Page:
If these negative trends persist, the best that Albania can expect in the near term is to muddle through, at times muddle up and at other times muddle down.  But business as usual will delay Albania’s integration into the EU, exacerbate internal problems, and promote bad governance. The divisive polarization and the poisonous relationship that characterizes Albanian politics could lead to democratic backsliding and an erosion of the progress that the country has made.  Pervasive corruption, organized crime, and the culture of impunity present an existential threat to Albania’s democracy. Some might even be tempted to question democratic values and norms, and view less democratic or authoritarian systems as viable alternatives.

This leads us to pose some provocative questions:  Are Albanians in a position to challenge with real action the current widespread narrative that this country has no future?  Do the Albanians have the capacity and political will to achieve a higher level of democratic maturity, and implement fundamental reforms that would shift the country to a full-fledged democracy?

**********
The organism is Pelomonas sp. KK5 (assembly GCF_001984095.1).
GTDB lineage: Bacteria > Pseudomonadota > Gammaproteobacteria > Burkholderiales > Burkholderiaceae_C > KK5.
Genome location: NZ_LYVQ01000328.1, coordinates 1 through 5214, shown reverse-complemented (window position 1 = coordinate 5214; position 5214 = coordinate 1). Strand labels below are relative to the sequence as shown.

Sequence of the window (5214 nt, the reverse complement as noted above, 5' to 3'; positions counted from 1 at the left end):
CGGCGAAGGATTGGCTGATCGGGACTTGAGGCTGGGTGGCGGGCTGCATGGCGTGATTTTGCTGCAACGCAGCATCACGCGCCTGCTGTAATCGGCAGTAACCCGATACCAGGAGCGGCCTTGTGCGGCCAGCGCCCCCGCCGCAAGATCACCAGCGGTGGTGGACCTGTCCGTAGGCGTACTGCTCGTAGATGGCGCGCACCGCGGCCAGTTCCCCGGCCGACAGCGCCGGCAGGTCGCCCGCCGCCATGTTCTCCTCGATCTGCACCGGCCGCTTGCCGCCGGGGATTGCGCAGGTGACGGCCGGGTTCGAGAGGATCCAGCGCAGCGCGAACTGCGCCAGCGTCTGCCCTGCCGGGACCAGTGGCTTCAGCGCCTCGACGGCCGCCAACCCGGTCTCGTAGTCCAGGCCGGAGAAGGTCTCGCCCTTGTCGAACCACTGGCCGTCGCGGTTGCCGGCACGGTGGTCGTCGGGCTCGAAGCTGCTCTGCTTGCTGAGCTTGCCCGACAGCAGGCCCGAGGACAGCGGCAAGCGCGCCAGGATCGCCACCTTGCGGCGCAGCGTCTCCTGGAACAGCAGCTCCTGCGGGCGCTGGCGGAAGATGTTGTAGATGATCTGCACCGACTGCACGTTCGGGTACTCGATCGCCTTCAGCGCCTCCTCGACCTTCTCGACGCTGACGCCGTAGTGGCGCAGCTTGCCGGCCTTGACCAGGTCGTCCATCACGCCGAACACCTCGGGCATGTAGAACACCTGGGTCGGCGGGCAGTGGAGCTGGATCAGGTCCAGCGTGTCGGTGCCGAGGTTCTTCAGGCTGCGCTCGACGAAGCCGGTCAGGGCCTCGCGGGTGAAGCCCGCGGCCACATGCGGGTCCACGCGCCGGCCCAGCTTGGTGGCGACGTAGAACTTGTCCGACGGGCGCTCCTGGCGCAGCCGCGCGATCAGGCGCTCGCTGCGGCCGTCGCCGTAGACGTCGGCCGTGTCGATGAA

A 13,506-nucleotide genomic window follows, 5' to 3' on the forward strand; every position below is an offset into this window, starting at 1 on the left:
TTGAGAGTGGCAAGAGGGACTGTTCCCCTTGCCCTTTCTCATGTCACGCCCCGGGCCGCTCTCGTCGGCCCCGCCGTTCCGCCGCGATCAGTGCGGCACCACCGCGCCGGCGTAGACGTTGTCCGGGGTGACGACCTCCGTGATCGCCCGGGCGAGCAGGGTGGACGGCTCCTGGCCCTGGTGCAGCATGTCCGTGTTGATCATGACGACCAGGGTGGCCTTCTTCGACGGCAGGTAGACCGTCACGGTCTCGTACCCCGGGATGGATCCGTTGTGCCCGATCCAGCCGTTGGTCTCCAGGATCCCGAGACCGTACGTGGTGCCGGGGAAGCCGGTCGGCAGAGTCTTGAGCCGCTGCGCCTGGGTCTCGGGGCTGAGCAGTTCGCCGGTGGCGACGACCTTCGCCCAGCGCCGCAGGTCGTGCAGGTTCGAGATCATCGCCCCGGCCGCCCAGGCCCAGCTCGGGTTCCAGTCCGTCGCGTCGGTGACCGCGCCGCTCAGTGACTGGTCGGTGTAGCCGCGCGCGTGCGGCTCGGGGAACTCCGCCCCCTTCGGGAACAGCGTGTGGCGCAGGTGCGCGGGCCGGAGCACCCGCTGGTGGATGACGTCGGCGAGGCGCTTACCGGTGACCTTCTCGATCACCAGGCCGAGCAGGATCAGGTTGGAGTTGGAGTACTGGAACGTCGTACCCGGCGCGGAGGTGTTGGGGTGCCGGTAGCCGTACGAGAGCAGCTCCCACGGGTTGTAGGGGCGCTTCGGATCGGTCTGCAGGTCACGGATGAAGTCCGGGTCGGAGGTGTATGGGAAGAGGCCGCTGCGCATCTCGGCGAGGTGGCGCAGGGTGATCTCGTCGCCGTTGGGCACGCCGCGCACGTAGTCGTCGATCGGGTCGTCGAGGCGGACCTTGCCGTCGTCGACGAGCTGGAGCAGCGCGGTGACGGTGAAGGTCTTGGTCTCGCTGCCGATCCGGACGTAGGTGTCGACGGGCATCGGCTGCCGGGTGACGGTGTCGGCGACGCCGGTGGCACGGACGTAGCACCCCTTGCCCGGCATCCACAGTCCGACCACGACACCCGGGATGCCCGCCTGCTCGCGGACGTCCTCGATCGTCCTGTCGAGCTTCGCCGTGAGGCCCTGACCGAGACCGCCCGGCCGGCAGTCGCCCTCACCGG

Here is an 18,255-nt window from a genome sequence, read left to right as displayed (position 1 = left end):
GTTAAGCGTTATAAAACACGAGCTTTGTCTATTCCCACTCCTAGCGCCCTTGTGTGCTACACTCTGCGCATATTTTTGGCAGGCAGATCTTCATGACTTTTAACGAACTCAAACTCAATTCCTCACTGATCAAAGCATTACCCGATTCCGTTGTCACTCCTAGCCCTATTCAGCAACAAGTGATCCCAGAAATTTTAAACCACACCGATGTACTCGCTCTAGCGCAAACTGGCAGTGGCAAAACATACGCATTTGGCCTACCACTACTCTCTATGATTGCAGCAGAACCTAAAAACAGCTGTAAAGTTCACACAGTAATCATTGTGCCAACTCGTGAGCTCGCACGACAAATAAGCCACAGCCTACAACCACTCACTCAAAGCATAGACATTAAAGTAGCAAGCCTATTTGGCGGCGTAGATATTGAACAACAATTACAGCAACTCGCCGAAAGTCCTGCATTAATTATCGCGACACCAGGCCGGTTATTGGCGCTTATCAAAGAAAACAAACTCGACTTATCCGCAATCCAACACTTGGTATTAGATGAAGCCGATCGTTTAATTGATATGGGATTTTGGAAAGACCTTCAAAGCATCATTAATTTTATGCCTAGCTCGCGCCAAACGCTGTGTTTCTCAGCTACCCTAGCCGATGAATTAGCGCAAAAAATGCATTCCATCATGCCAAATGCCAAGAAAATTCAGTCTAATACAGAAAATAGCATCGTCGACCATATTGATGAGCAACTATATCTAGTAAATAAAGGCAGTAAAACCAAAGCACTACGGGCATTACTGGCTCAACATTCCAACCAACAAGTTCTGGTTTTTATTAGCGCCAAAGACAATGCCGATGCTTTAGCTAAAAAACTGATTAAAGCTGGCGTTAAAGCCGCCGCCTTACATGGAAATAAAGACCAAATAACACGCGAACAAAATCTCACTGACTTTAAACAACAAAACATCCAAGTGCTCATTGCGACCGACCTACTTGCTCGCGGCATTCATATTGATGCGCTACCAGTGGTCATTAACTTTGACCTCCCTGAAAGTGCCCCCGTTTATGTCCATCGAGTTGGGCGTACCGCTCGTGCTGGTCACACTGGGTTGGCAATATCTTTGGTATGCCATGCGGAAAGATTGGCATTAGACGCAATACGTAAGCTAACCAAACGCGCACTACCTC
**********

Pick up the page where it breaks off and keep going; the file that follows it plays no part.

While the formidable challenges that Albanians currently face cannot be overstated, there are several factors that in the longer term – I emphasize the longer term – are likely to promote sustainable democratization.

Albanians at large are not likely to resign themselves to the current situation. There is widespread dissatisfaction, especially among the youth, with the status quo, which is likely to lead to increased demands for more responsible and responsive leaders that focus on strong institutions and rules, economic development, and have the ability to deliver public goods.

Albania has a dynamic, highly educated, young generation that tends to think in a Western, democratic context and is poised to move into influential positions. The eventual emergence of a new generation of political and economic leaders is a promising factor. As a result of the impact of globalization, technological innovation, and study abroad, many young Albanians have new ideas and a new vision of the future of their nation.  And the growing middle class, with its many intelligent, highly motivated, and aspiring entrepreneurs, is likely to demand greater transparency and accountability of officials and politicians.

While Albania has witnessed economic growth – this year the GDP is likely to increase by 3 percent – it has not experienced significant economic development. The gulf between the rulers and the ruled is huge. Many citizens are alienated, and likely to demand a voice in shaping their country’s future and influencing policy decisions that affect their vital interests.